CHILDREN learn how to treat others largely through examples at home. If their father treats their mother (or vice versa) disrespectfully, they learn disrespect in return.
It is generally accepted that children learn more from what parents do than from what they say, and so when a spouse demands respect and love but spews dishonour and callousness to his or her partner, it is the actions sown rather than the words spoken that will reap fruit, however toxic. So when a toxic relationship between spouses end, how can the kids from the union be retrained to show kindness and respect?
The spouse with direct responsibility for the kids will need to heal and first ensure that they are in a place of wholeness and self-respect. This is based on the same thought behind the emergency mask on an airplane – you simply have to get yourself in a position to help your kids, and that means ensuring you are well first. So cultivating self-respect is crucial. This will involve setting appropriate boundaries in your life. Abusive, disrespectful conduct from the former spouse or others can no longer be tolerated. Cultivating self-respect may also involve writing down your values and accepting your strengths and weaknesses. Surrounding yourself with a loving, respectful, community is also very helpful in order to build a new culture of respectfulness.
Demonstrating respect to your children
Then while you are steadying yourself with new healthy norms, you begin to talk about what respectfulness looks like with your kids – tone of voice, honouring human life and showing value to others because they are made in the image of God, learning to disagree without dishonouring or denigrating others, measuring words against the yardstick of kindness and truth, etc. After you talk about what showing respect looks like – you then model it by showing them respect in how you treat them and how you mediate issues between fussing children. You can only model it if you yourself are in a good place, which is why the parent who was the victim of spousal abuse should begin cultivating self-respect as outlined above. Soliciting help from a trained counsellor is also useful especially if the child/children has developed deep-seated issues.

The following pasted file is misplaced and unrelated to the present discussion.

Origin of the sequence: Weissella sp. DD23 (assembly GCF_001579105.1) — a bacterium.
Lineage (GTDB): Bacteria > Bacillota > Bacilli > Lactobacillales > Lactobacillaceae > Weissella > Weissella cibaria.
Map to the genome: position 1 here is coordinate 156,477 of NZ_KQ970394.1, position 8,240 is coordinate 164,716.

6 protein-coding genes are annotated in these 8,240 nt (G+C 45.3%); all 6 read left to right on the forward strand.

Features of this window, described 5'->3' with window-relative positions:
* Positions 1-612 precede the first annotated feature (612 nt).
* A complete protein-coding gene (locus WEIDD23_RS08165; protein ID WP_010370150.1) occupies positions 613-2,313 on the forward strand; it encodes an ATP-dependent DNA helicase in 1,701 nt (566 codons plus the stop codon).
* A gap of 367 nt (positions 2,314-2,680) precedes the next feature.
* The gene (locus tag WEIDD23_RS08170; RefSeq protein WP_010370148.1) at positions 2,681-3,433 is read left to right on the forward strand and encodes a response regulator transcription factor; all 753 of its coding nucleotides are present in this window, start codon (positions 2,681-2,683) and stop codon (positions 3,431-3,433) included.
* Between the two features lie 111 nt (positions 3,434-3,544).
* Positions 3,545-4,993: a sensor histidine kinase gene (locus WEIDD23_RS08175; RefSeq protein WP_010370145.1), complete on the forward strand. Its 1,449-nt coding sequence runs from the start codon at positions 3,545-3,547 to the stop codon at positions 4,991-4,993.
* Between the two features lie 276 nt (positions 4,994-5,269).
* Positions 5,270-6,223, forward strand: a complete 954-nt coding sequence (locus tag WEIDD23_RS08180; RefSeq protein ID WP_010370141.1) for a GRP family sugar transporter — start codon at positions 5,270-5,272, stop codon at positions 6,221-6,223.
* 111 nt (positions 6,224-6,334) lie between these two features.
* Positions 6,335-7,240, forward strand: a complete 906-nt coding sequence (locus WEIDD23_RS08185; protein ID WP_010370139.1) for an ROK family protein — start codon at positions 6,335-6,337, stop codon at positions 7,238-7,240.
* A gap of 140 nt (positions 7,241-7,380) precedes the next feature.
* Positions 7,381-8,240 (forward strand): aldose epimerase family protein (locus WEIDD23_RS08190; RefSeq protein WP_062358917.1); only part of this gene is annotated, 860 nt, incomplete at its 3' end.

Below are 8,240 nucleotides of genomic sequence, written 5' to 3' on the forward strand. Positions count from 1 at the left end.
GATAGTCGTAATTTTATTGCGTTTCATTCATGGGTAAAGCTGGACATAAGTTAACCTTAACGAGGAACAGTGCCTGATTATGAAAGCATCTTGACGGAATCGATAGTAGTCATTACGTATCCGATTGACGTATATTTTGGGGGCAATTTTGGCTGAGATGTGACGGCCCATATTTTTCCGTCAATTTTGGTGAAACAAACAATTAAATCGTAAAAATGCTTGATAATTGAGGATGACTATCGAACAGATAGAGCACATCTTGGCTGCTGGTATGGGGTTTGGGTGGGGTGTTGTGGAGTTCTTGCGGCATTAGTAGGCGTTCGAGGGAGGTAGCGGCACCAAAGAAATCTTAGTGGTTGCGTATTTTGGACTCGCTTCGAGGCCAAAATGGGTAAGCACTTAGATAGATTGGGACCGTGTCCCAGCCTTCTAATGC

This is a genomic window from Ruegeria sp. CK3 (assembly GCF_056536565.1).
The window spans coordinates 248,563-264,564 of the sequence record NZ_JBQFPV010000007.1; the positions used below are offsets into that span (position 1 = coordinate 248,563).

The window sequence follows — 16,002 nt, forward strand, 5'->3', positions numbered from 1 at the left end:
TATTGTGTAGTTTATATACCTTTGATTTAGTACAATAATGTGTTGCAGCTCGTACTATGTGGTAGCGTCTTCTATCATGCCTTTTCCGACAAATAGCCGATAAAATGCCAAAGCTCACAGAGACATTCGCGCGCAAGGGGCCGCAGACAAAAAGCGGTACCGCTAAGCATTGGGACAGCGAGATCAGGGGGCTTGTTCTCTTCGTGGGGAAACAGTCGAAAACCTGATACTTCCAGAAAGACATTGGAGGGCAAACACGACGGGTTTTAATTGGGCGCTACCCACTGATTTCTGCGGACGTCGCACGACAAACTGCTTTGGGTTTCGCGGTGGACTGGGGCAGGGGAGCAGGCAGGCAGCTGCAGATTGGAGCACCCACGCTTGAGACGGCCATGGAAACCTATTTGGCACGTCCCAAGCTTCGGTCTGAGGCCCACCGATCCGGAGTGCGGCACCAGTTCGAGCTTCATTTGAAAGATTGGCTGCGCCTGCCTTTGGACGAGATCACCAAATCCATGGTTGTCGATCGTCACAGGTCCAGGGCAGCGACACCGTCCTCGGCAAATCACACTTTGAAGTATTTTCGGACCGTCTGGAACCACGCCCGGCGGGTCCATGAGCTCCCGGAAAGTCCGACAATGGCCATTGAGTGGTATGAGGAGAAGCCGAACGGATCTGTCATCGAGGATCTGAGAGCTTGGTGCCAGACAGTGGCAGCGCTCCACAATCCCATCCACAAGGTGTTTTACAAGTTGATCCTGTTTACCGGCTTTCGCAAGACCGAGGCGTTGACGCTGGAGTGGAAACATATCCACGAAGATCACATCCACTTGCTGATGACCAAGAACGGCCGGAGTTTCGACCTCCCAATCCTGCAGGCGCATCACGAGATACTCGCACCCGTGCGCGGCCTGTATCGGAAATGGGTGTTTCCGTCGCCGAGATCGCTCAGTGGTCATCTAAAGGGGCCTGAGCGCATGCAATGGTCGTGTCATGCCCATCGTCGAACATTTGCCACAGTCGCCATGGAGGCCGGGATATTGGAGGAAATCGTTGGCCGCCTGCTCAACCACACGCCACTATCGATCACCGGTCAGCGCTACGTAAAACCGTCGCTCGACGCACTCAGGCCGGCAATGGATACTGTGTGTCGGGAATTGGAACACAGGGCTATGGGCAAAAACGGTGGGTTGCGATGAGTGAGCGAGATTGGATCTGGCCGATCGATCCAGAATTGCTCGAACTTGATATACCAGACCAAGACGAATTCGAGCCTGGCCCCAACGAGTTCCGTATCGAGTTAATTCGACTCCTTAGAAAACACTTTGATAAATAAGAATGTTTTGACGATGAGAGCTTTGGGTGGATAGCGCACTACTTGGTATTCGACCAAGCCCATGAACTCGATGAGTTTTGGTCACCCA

Introduce consequences and rewards
As you are modelling that behaviour and introducing a new way of being, it is then important to focus on rewards and consequences. Some parents in this situation rely on empathy – meaning appealing to the child's sense of values and feelings. “Why were you so mean to your brother, your words can really diminish his self-esteem,” you may say to a child. However you can't bank on empathy with children. Train their behaviour with a system of consequences and rewards. As the good book says: “Train up a child” and in this case, “Retrain up a child.”
James Lehman in his article When Kids Get Violent: There's No Excuse for Abuse, explains that “a consequence is typically the loss of a privilege until your child completes a task or behaves acceptably for a specified period of time. This isn't punishment, although it may feel like one to your child. A good consequence is tied to the behaviour in such a way that if the behaviour improves, the consequence goes away as a result.”
Lehman adds that effective consequences are consistent and require a child to show improvement in order to earn a privilege. He offers this helpful example of what a parent could say to a child when tackling disrespectful or abusive behaviour: “If you talk abusively to your sister, I'm taking your phone until you don't talk to her abusively for 48 hours straight. And every time you're abusive with her it starts over.”
Lehman of course recommends a menu of both consequences and rewards. Reward your children for good behaviour. Encouragement sweetens labour after all. Furthermore, the reward doesn't necessarily need to be connected to the matter at hand. So, for example, if your child washes the dishes consistently on her assigned nights and does it well, they can get perhaps get an extra hour of TV time or some other unrelated treat.
Affirm and encourage your children
In tandem with modelling respectful behaviour and introducing a system of consequences and rewards, you must of course affirm and encourage your children. Outside of the parameters of behaviour management, take opportunities to tell your children you love them and be specific and abundant with the details about what you adore about them. Love indeed covers a multitude of sins.
Now all of this retraining and loving can be taking place and will eventually reap fruit once practised consistently, but what happens when the children have visitation with the parent who may still be disrespectful in their conduct with the children or in the manner in which they speak about the other parent? Send your thoughts to email@example.com and we will explore that scenario soon.
Shelly-Ann Harris is author of God's Woman, president & founder of Family and Faith Magazine and a media, communication, change management professional. Connect with her on Twitter @Harrisshellyann.